Fig. 4-15, where it is evident that the resistors R1 ; R2 ; . . . ; Rn can be connected one at a time, and the resulting current and power readily obtained. If this were attempted in the original circuit using, for example, network reduction, the task would be very tedious and time-consuming.
MAXIMUM POWER TRANSFER THEOREM
At times it is desired to obtain the maximum power transfer from an active network to an external load resistor RL . Assuming that the network is linear, it can be reduced to an equivalent circuit as in Fig. 4-16. Then I¼
V0 R 0 þ RL
and so the power absorbed by the load is V 02 RL V 02 PL ¼ 0 ¼ 2 4R 0 ðR þ RL Þ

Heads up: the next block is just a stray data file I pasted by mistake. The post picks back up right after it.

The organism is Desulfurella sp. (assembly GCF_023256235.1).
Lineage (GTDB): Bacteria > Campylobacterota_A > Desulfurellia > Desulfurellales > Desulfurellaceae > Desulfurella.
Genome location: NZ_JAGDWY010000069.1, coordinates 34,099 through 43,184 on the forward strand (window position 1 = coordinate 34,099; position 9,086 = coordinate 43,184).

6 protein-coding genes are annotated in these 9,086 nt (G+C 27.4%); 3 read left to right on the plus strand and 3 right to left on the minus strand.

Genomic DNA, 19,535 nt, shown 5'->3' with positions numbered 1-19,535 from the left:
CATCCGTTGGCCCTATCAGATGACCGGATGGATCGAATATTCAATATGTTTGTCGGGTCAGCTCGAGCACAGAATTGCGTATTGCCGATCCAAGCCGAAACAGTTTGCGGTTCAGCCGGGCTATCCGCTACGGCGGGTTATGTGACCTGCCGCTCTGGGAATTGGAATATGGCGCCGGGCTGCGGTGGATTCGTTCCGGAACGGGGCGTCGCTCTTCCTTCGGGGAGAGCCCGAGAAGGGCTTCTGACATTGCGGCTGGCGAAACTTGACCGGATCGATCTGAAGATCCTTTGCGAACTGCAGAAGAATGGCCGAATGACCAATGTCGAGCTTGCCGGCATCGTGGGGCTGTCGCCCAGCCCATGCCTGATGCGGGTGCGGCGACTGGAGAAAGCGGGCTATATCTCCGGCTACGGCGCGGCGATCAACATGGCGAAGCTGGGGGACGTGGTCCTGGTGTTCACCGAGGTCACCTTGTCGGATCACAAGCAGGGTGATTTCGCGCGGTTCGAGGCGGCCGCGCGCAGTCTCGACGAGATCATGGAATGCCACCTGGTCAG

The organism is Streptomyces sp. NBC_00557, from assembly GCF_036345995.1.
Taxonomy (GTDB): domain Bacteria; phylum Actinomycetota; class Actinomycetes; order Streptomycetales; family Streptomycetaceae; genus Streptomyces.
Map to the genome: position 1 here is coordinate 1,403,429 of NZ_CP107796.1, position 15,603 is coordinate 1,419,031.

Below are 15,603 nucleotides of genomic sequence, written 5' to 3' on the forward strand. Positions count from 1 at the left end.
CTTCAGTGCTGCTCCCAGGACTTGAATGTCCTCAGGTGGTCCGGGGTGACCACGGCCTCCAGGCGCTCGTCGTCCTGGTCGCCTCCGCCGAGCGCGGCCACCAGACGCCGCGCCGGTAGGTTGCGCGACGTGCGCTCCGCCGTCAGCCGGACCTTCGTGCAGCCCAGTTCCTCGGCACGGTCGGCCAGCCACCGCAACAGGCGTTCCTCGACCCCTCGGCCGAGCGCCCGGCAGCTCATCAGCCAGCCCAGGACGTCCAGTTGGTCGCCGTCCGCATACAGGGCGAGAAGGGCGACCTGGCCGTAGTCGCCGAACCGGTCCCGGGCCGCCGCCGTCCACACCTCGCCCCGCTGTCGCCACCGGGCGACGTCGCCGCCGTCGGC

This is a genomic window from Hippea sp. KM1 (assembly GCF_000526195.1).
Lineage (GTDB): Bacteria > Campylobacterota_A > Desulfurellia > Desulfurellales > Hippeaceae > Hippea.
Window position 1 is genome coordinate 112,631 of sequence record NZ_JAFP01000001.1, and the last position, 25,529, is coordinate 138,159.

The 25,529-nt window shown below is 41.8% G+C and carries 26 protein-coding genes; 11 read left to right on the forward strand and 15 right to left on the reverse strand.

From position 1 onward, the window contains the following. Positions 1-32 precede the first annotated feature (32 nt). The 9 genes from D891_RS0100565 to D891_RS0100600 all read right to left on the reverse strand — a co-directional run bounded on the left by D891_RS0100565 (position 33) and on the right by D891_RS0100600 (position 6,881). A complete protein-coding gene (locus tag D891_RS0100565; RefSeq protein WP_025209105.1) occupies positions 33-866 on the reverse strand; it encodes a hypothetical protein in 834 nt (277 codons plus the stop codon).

R 0 RL 1 R 0 þ RL
It is seen that PL attains its maximum value, V 02 =4R 0 , when RL ¼ R 0 , in which case the power in R 0 is also V 02 =4R 0 . Consequently, when the power transferred is a maximum, the eﬃciency is 50 percent.
It is noted that the condition for maximum power transfer to the load is not the same as the condition for maximum power delivered by the source. The latter happens when RL ¼ 0, in which case power delivered to the load is zero (i.e., at a minimum).
Solved Problems 4.1
Use branch currents in the network shown in Fig. 4-17 to ﬁnd the current supplied by the 60-V source.
Published on May 10, 2013